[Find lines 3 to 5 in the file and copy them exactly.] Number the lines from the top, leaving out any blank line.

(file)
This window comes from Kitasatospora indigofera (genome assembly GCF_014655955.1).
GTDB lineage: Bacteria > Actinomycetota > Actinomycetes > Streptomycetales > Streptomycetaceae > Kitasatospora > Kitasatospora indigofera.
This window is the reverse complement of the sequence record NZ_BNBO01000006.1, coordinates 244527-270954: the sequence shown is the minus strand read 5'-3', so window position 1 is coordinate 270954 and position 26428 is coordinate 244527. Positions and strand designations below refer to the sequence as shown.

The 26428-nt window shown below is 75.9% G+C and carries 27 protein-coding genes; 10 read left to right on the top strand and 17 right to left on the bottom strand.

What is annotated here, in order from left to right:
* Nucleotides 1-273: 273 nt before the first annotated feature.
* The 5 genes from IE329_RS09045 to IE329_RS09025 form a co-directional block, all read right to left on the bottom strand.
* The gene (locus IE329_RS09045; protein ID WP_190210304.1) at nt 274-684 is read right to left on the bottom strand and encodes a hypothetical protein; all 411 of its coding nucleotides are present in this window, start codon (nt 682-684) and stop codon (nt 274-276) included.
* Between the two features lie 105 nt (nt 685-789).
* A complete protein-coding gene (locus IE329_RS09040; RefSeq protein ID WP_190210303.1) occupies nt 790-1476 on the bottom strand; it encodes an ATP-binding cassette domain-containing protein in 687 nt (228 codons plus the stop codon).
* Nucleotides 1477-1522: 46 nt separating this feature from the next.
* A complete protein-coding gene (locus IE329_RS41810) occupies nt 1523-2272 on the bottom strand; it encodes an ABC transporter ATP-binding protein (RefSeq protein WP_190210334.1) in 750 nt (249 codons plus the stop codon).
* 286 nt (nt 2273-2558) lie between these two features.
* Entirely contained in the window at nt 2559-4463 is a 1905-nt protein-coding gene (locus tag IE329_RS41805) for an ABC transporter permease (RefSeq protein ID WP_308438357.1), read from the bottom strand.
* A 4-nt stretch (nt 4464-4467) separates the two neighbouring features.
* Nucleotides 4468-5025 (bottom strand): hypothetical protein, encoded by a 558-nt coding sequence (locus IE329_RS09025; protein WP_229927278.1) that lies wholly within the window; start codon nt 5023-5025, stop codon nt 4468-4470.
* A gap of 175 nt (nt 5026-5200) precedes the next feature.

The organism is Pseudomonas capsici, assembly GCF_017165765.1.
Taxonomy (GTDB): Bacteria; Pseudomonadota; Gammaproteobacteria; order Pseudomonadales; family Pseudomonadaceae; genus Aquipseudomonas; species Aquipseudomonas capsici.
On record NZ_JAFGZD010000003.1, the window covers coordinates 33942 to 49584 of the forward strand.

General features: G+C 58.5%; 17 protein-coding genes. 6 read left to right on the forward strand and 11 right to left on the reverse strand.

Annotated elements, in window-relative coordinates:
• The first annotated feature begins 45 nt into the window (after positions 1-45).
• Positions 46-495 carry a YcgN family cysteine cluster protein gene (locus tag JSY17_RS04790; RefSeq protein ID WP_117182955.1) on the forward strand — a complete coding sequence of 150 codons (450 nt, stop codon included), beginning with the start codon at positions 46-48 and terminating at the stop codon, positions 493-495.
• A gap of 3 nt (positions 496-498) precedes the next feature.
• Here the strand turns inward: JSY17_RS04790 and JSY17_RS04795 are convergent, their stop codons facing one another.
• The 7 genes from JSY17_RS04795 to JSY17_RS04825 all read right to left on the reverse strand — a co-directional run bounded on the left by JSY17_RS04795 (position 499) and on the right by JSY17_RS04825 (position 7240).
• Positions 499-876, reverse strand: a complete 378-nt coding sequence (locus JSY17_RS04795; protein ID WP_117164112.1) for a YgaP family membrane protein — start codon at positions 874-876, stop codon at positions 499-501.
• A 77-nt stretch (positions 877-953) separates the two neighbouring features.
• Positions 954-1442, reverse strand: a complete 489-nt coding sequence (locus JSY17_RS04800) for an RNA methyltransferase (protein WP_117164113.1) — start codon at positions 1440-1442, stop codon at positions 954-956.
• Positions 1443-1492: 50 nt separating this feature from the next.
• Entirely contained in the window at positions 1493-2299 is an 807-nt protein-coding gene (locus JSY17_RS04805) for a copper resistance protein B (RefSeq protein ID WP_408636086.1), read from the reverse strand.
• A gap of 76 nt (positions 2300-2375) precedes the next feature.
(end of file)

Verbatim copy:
This window is the reverse complement of the sequence record NZ_BNBO01000006.1, coordinates 244527-270954: the sequence shown is the minus strand read 5'-3', so window position 1 is coordinate 270954 and position 26428 is coordinate 244527. Positions and strand designations below refer to the sequence as shown.

The 26428-nt window shown below is 75.9% G+C and carries 27 protein-coding genes; 10 read left to right on the top strand and 17 right to left on the bottom strand.

What is annotated here, in order from left to right: